In your rush to pat these three pandering sluts on the heinie, you miss what has been obvious to the “bullshit” crowd all along: These are not “alternative” artists any more than their historical precursors. They are by, of and for the mainstream. Liz Phair is Rickie Lee Jones (more talked about than heard, a persona completely unrooted in substance, and a fucking chore to listen to), Smashing Pumpkins are REO Speedwagon (stylistically appropriate for the current college party scene, but ultimately insignificant) and Urge Overkill are Oingo Boingo (Weiners in suits playing frat party rock, trying to tap a goofy trend that doesn’t even exist). You only think they are noteworthy now because some paid publicist has told you they are, and you, fulfilling your obligation as part of the publicity engine that drives the music industry, spurt about them on cue.
Does rockcrit get any better than the phrase, “Weiners in suits playing frat party rock”? I’m going to incorporate that phrase into my everyday language.
Apparently, video evidence of the crime, a weak defense, incredible media scrutiny, and really dopey looking hair braids aren’t enough to convict a guy of buggery in Chicago. Six years after being charged with making and starring in a child porn video, R&B superstar R. Kelly was found not guilty today by a Cook County jury. Both Kelly and the alleged victim denied appearing in the video and neither testified in the case.
It seems the whole defense was built around a mole. No, not a mole like a snitch or the subterranean rodent, but a skin discoloration. Never mind that the prosecution had a witness who testified to being involved in a three-way with Kelly and the victim, and could identify both Kelly and the victim in the video, the blurry tape apparently didn’t have high enough resolution so the guy was sprung.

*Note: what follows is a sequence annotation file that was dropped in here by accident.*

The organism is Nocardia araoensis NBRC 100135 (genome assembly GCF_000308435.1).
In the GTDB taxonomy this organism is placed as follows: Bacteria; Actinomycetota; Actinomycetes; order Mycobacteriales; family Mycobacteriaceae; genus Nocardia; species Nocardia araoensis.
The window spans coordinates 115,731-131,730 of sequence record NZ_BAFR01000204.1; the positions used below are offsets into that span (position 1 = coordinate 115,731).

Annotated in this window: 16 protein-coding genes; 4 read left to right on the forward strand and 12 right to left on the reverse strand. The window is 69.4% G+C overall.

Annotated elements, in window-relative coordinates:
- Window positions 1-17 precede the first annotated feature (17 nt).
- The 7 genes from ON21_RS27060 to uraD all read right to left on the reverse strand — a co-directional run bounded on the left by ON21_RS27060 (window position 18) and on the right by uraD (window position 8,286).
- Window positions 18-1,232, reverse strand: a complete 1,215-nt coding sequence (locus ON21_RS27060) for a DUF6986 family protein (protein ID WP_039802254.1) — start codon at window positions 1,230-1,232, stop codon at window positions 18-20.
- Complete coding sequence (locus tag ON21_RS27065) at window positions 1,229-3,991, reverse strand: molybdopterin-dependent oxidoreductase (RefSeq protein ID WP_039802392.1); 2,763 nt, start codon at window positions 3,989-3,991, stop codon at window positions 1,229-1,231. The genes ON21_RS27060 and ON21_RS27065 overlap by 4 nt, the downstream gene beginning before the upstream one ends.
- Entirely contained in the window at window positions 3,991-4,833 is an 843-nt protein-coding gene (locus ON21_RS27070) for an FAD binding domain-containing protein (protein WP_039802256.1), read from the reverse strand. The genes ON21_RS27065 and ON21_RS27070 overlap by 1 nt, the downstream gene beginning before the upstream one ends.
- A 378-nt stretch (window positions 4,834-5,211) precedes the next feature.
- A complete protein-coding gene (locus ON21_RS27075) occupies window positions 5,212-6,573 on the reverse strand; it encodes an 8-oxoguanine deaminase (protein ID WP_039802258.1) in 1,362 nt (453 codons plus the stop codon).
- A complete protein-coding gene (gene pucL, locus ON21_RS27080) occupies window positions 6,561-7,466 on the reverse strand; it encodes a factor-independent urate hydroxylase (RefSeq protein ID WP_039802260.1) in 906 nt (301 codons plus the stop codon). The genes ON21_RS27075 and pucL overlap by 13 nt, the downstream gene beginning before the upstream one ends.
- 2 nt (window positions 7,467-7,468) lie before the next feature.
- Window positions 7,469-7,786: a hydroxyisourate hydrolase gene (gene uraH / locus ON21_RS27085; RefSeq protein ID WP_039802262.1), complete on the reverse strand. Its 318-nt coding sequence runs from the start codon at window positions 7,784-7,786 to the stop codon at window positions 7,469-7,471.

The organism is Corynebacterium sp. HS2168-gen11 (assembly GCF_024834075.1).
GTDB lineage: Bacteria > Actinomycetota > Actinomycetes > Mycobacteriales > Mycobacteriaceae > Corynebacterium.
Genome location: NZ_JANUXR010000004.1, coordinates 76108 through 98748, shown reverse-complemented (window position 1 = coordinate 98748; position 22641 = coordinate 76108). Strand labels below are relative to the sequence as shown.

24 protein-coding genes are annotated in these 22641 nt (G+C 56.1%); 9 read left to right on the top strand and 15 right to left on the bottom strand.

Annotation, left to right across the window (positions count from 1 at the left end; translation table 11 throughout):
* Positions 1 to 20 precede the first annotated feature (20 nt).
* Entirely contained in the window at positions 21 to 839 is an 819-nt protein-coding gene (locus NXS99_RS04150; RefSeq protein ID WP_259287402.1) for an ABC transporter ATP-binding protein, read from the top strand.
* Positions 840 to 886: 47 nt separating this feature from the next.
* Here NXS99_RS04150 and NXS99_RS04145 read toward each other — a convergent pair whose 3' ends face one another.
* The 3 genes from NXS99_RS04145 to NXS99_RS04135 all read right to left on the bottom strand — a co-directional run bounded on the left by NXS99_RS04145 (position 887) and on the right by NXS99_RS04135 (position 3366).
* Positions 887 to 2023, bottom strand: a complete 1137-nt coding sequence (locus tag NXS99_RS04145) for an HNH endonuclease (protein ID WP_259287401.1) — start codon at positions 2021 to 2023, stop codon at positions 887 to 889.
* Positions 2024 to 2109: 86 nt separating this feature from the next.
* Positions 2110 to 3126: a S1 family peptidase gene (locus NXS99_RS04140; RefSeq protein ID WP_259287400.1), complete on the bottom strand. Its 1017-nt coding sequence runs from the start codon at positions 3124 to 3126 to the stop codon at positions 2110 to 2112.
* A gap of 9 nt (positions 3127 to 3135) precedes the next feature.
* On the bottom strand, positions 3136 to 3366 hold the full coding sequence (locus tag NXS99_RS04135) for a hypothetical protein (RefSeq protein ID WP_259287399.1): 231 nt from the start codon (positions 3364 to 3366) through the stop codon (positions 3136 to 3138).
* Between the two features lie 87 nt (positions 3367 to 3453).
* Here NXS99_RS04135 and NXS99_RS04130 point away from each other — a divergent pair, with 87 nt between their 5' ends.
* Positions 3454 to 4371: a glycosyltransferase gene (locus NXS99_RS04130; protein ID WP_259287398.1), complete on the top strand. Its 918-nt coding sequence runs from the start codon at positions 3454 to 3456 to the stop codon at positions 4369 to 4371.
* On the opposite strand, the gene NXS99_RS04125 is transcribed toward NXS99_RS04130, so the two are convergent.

According to the AP, “the prosecution’s star witness was a woman who said she engaged in three-way sex with Kelly and the alleged victim. Defense attorneys argued the man on the tape didn’t have a large mole on his back; Kelly has such a mole.”
And here’s a bit of GLONO trivia: Jake and I were at the WXRT studio when the Sun-Times’ pop critic Jim DeRogatis received word that Kelly was about to be arrested. Jake was asked to talk to Kot and DeRo on Sound Opinions about our posting of Jack and Meg White‘s marriage license and divorce certificate, and how that blew the lid off their whole brother-sister story. DeRo stumbled in late, arms full of fast food, huffing and puffing about the big story that was about to break the following day. He wouldn’t give any details, but the next day his reporting on the arrest broke and so began this whole mess.
Somewhere, Fatty Arbuckle is spinning in his grave.
[NOTE: This post has been edited for clarity and accuracy–.ed]
DeRogatis must be doing something right as rock and roll reviewer for the Chicago Sun-Times as he has, by his own admission, supplemented by evidence from the aggrieved, pissed people off, including Steve Albini and Billy Corgan (although in the latter case there was apparently a reconciliation: cue the violins). If you don’t raise some ire, then you’re not getting it done, as many angry Comment slingers at GloNo can attest to. Slings and arrows are indeed the stuff of outrageous fortune, at least for those who have been able to cash in on it, as have many that DeRogatis chronicles in this collection of columns and articles culled primarily from the aforementioned daily, as well as from Request, Rolling Stone, and elsewhere. Milk It!, indeed.